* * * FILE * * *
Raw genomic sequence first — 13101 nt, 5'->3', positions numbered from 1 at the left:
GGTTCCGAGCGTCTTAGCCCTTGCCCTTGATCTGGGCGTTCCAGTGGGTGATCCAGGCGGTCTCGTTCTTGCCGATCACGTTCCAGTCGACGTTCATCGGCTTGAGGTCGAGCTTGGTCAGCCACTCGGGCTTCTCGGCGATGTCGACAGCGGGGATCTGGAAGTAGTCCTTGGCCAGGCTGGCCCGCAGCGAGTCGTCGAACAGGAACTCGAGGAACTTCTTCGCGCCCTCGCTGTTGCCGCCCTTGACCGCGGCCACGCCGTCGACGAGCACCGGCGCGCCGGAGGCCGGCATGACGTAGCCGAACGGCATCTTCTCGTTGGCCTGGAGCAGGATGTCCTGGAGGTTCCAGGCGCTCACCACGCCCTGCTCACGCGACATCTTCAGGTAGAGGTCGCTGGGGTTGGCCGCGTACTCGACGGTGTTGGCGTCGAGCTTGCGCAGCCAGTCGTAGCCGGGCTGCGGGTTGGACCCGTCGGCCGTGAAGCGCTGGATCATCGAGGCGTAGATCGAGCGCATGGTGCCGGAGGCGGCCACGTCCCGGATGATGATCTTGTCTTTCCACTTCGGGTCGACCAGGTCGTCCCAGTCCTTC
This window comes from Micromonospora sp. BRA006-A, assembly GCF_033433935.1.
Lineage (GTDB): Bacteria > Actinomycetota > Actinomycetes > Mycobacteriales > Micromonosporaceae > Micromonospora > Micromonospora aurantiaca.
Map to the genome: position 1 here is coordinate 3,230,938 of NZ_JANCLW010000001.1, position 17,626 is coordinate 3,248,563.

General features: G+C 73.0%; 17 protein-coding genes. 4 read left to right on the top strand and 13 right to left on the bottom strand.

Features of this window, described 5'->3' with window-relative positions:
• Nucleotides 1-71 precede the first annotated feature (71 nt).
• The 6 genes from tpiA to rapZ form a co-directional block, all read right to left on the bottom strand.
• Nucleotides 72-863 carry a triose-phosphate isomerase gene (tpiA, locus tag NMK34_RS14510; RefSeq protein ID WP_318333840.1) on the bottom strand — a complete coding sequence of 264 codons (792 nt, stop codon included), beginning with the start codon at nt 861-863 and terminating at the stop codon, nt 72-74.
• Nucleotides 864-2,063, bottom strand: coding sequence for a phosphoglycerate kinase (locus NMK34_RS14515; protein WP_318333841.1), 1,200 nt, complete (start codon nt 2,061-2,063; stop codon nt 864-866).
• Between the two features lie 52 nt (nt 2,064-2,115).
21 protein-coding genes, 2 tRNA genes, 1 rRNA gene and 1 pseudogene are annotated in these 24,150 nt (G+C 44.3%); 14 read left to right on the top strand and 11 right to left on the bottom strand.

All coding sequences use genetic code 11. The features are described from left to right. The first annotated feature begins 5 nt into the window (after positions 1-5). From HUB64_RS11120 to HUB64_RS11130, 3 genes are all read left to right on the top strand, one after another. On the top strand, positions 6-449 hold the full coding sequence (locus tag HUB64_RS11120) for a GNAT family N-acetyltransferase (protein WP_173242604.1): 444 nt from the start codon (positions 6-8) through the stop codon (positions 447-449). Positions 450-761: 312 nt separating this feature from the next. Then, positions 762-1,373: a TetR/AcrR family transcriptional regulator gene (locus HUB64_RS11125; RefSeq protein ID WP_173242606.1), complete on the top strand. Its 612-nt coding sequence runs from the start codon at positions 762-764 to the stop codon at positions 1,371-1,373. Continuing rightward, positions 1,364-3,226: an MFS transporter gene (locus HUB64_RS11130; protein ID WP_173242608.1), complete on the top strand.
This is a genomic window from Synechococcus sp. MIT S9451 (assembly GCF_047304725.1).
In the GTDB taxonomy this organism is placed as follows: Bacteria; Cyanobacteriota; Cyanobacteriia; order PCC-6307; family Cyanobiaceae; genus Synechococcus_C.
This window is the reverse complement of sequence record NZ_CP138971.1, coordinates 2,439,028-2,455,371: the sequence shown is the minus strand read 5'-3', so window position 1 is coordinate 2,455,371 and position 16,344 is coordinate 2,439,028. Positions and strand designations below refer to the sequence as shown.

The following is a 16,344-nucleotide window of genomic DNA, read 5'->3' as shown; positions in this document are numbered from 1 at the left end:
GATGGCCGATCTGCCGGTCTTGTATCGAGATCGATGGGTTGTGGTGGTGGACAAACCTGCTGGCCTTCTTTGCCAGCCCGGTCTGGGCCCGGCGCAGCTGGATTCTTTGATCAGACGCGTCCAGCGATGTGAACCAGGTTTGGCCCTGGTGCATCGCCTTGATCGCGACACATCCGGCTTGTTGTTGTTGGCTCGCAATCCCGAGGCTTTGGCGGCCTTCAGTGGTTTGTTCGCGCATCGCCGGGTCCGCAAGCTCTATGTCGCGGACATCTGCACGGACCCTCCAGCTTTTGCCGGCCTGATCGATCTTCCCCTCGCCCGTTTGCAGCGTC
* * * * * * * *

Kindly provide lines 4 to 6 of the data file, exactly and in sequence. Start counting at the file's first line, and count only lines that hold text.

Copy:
Lineage (GTDB): Bacteria > Actinomycetota > Actinomycetes > Mycobacteriales > Micromonosporaceae > Micromonospora > Micromonospora aurantiaca.
Map to the genome: position 1 here is coordinate 3,230,938 of NZ_JANCLW010000001.1, position 17,626 is coordinate 3,248,563.

General features: G+C 73.0%; 17 protein-coding genes. 4 read left to right on the top strand and 13 right to left on the bottom strand.